We expect the visit of French President Emmanuel Macron to provide an additional stimulus to greater intensity in all forms of bilateral cooperation, and also to encourage joint action in addressing global challenges, from the threats of terrorism to climate change. France will have a responsible and reliable partner in both of these areas in Serbia
Serbia places great importance on the forthcoming visit of French President Emmanuel Macron, when the comprehensive dialogue between the two countries at the highest level, initialised during the official visit of Serbian President Aleksandar Vučić to France in September 2016, will be continued, says Ambassador Bojana Adamović Dragović, Head of the Europe Department at the Ministry of Foreign Affairs of the Republic of Serbia. In this interview with our diplomat, we examined the present juncture in the two countries’ bilateral relations in light of the great anniversaries that the world and our countries are celebrating this year – 230 years since the French Revolution and 180 years since the establishment of diplomatic relations between France and Serbia.
To what extent are the values of the French Revolution rooted in the foundations of Serbian society?
– The French Revolution is an event that changed the history of the modern world and influenced the development of the modern Serbian state to a great extent. The struggle for the national liberation of the Serbian people was at the same time a struggle for the abolition of the feudal order characteristic of the Ottoman Empire. The first Serbian constitution, adopted on the holiday of Sretenje (Candlemas) in 1835, established the rights of citizens and the organisation of the state in a way that was inspired by the achievements of the French Revolution and the ideas of the enlightenment. These values still form the basis of order in the Serbian state and society.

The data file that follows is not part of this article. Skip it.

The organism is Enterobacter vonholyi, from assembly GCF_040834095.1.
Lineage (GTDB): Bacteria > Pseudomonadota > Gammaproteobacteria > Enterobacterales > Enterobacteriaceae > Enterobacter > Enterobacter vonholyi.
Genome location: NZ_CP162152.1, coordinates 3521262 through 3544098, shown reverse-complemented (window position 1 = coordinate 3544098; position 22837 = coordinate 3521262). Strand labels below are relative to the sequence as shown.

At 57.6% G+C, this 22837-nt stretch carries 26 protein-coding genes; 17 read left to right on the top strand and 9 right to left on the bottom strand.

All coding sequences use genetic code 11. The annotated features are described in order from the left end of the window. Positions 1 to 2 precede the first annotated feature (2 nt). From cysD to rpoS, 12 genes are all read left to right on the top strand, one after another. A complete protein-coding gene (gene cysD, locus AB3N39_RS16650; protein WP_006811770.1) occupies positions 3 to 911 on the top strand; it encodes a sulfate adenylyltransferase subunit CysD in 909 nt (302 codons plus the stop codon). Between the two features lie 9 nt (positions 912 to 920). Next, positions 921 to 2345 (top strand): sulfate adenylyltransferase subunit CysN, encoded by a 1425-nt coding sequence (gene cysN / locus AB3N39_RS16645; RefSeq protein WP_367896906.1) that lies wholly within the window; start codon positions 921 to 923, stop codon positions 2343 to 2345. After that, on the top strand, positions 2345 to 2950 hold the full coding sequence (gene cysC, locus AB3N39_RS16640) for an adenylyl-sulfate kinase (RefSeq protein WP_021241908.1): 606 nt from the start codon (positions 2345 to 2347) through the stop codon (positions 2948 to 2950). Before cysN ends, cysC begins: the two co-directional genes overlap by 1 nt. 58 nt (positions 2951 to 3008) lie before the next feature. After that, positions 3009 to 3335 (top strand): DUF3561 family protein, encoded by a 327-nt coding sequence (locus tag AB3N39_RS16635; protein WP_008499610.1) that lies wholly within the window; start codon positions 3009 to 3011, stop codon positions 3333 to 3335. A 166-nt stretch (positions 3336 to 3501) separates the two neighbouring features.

What are the key events that have marked the development of diplomatic relations between France and Serbia over the last 180 years?
– Although modern diplomatic relations were established 180 years ago, relations between the two countries and two peoples have far deeper roots. It is sufficient to mention that Serbian king Stefan Uroš I Nemanjić was married to Helen of Anjou, who is thought to have been a relative of French King Louis IX, while the first official document of modern relations was a letter sent by Karađorđe to Napoleon. After the restoration of Serbian statehood in the 19th century, France positioned itself as one of Serbia’s most important allies and friends. French envoy Baron de Bois-le-Comte participated in the drafting of the first Serbian constitution. On 20th March 1839, Consul Andre Duclos made his first official visit to Serbia, and from that point on began the development of a relationship that continues to this day.